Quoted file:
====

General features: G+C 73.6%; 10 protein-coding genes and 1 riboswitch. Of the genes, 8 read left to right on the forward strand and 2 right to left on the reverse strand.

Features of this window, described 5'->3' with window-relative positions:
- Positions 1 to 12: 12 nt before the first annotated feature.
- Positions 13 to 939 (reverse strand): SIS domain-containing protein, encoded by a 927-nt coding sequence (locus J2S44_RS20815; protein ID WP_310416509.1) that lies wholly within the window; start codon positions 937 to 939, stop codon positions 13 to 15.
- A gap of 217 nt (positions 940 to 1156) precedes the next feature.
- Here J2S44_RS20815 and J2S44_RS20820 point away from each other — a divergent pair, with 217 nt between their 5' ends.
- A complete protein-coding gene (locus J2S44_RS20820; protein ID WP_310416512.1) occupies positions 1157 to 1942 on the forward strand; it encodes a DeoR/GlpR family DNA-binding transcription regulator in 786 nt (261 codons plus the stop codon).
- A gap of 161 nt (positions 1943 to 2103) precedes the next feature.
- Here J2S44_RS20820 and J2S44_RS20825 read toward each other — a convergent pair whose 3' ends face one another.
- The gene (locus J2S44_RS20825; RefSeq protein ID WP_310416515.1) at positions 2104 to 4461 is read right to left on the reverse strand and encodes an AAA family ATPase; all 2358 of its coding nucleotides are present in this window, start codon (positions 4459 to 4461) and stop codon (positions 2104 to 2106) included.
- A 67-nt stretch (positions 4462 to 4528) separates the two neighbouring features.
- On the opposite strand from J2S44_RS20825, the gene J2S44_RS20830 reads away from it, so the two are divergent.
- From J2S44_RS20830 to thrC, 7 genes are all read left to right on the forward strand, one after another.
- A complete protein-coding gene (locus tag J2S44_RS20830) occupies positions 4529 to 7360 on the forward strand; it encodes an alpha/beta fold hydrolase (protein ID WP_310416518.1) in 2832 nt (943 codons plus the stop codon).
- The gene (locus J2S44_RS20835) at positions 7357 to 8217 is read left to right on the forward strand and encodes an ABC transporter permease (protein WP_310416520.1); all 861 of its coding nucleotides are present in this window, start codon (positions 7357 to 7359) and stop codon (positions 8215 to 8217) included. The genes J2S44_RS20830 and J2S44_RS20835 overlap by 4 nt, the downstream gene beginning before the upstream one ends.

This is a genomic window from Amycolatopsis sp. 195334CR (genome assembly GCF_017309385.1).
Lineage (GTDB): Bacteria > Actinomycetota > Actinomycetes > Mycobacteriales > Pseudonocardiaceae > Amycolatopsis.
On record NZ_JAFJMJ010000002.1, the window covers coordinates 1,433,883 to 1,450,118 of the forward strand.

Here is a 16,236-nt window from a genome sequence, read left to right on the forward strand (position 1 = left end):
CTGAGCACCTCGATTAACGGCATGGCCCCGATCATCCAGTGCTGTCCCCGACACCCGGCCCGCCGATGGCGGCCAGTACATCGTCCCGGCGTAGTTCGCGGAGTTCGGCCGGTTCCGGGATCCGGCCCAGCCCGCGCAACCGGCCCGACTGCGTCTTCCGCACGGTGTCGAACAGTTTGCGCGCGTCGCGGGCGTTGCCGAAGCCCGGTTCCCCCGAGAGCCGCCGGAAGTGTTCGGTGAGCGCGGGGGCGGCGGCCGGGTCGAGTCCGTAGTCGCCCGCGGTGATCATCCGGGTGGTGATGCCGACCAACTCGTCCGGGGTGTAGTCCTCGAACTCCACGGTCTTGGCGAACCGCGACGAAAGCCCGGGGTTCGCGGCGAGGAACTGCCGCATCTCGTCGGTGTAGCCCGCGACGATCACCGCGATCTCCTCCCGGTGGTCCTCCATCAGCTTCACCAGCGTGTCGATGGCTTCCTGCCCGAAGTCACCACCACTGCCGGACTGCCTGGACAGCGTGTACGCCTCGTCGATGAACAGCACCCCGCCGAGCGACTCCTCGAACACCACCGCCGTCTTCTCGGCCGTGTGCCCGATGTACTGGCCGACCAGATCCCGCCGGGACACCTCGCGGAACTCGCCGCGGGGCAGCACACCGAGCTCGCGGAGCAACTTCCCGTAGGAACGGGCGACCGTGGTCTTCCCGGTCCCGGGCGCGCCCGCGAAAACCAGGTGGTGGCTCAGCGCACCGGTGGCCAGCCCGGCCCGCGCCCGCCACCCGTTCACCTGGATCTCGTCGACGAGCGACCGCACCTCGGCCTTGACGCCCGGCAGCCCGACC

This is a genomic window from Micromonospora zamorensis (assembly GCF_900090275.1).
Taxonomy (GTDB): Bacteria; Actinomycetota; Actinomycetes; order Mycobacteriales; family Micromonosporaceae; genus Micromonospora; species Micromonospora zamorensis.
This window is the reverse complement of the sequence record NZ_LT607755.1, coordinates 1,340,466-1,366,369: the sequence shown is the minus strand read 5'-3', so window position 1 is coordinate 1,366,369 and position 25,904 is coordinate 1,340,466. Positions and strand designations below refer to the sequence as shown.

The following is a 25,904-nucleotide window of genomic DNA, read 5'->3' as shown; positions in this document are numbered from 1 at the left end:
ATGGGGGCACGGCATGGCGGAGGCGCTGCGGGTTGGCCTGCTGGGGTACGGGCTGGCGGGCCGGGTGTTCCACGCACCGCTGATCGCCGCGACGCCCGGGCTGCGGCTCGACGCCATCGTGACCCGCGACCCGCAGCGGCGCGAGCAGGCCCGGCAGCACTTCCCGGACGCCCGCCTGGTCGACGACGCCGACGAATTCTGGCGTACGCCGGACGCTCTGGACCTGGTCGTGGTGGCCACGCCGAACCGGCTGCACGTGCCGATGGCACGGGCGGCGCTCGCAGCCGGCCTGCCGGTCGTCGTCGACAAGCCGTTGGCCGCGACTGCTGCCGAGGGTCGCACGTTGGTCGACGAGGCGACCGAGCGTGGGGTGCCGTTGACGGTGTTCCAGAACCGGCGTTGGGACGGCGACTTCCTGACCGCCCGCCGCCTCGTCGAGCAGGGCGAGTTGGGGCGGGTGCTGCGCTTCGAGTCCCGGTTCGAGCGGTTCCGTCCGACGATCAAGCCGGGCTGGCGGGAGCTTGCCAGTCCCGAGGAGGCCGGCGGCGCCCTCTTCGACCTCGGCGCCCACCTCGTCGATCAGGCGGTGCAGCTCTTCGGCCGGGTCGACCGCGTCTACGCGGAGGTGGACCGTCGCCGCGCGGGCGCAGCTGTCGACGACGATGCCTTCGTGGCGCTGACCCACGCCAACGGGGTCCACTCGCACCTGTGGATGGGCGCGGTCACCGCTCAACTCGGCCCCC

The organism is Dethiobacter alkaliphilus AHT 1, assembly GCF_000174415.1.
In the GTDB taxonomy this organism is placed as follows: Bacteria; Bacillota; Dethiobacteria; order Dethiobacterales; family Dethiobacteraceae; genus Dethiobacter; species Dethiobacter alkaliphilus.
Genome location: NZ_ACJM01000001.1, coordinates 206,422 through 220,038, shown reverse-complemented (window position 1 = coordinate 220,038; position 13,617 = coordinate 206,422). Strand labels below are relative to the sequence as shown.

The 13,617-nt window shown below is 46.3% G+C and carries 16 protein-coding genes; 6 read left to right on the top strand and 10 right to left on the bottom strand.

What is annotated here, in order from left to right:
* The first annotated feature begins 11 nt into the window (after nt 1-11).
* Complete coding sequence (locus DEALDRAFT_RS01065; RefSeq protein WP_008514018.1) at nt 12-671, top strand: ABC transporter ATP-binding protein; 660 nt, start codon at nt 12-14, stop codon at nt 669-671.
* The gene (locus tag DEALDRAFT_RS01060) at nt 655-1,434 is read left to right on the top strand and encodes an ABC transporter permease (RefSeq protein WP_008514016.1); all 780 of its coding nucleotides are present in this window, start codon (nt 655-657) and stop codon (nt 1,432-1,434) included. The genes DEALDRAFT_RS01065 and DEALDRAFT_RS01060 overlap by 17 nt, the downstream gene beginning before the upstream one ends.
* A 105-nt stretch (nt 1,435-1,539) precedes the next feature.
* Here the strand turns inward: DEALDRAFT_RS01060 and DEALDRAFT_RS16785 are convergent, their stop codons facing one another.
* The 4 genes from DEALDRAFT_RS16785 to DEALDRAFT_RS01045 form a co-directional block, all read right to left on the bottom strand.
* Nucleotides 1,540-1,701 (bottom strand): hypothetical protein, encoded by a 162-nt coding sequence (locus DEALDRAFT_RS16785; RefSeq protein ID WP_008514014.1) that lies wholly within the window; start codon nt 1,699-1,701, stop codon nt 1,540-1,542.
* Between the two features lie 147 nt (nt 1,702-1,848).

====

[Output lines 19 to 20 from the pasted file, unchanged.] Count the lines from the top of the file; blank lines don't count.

Here is a 16,236-nt window from a genome sequence, read left to right on the forward strand (position 1 = left end):
CTGAGCACCTCGATTAACGGCATGGCCCCGATCATCCAGTGCTGTCCCCGACACCCGGCCCGCCGATGGCGGCCAGTACATCGTCCCGGCGTAGTTCGCGGAGTTCGGCCGGTTCCGGGATCCGGCCCAGCCCGCGCAACCGGCCCGACTGCGTCTTCCGCACGGTGTCGAACAGTTTGCGCGCGTCGCGGGCGTTGCCGAAGCCCGGTTCCCCCGAGAGCCGCCGGAAGTGTTCGGTGAGCGCGGGGGCGGCGGCCGGGTCGAGTCCGTAGTCGCCCGCGGTGATCATCCGGGTGGTGATGCCGACCAACTCGTCCGGGGTGTAGTCCTCGAACTCCACGGTCTTGGCGAACCGCGACGAAAGCCCGGGGTTCGCGGCGAGGAACTGCCGCATCTCGTCGGTGTAGCCCGCGACGATCACCGCGATCTCCTCCCGGTGGTCCTCCATCAGCTTCACCAGCGTGTCGATGGCTTCCTGCCCGAAGTCACCACCACTGCCGGACTGCCTGGACAGCGTGTACGCCTCGTCGATGAACAGCACCCCGCCGAGCGACTCCTCGAACACCACCGCCGTCTTCTCGGCCGTGTGCCCGATGTACTGGCCGACCAGATCCCGCCGGGACACCTCGCGGAACTCGCCGCGGGGCAGCACACCGAGCTCGCGGAGCAACTTCCCGTAGGAACGGGCGACCGTGGTCTTCCCGGTCCCGGGCGCGCCCGCGAAAACCAGGTGGTGGCTCAGCGCACCGGTGGCCAGCCCGGCCCGCGCCCGCCACCCGTTCACCTGGATCTCGTCGACGAGCGACCGCACCTCGGCCTTGACGCCCGGCAGCCCGACC